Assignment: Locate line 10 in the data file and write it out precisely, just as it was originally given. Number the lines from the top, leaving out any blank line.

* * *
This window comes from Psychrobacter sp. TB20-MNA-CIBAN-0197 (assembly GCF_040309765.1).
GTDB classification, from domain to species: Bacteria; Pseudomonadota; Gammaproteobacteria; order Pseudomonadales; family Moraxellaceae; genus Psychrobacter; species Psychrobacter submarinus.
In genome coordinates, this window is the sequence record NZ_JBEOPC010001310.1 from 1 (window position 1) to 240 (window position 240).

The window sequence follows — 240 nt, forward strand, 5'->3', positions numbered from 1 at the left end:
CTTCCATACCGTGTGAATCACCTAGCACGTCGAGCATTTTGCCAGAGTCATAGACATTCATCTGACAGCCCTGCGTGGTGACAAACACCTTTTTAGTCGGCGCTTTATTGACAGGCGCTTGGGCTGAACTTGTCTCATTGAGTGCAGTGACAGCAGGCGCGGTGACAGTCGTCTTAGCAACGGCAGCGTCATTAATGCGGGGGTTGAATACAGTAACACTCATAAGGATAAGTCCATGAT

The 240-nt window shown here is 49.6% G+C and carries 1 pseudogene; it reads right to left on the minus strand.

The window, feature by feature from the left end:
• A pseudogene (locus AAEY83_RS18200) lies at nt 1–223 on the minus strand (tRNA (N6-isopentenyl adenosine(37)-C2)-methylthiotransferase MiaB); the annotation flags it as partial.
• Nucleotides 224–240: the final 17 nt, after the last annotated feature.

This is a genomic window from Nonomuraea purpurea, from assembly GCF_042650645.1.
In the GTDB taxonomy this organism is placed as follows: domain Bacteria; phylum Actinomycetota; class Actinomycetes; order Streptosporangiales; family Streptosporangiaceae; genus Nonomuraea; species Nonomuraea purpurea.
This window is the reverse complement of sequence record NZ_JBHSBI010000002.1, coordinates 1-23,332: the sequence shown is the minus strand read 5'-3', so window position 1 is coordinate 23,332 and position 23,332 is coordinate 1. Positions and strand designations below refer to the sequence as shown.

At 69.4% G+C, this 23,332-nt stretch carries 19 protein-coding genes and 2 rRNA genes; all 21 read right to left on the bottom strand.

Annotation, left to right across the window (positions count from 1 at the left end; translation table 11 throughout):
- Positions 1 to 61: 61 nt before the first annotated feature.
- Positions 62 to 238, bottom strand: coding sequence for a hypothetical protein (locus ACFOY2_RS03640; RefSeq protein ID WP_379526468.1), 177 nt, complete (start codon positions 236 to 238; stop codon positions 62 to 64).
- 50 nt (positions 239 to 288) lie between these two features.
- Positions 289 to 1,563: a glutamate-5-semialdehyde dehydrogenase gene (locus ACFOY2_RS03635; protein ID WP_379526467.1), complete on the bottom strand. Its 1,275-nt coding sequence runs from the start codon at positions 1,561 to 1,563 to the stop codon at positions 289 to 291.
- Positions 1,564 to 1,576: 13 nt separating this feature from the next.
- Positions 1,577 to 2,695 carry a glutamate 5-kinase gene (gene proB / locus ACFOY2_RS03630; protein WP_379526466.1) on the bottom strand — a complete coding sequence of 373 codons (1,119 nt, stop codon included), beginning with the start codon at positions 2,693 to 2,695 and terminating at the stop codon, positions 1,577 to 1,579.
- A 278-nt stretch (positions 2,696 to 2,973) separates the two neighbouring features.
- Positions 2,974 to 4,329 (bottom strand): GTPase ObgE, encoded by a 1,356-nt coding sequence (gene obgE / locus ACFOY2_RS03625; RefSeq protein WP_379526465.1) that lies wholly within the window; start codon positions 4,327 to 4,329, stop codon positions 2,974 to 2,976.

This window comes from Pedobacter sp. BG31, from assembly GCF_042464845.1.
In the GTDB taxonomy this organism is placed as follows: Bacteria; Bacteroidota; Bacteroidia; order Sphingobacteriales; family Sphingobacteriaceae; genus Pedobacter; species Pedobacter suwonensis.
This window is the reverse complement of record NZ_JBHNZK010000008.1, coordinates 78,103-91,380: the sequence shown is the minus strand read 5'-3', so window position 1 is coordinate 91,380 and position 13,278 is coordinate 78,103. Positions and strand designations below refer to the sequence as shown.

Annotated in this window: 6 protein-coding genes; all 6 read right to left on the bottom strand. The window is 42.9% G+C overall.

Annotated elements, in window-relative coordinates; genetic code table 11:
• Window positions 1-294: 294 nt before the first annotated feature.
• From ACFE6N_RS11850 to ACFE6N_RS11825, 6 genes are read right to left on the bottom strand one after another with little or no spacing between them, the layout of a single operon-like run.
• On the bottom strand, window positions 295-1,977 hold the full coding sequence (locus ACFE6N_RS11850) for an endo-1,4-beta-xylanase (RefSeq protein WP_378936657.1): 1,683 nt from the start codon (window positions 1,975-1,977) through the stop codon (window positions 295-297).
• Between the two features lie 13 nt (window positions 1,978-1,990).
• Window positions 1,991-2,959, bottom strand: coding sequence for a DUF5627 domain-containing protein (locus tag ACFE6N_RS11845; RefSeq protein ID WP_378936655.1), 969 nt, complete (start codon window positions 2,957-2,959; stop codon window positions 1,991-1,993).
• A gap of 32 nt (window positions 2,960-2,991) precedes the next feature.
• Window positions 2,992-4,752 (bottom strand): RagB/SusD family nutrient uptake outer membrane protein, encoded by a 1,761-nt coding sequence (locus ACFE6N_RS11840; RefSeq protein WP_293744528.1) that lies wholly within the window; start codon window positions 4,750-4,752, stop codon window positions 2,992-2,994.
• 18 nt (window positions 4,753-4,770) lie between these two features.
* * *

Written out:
This is a genomic window from Nonomuraea purpurea, from assembly GCF_042650645.1.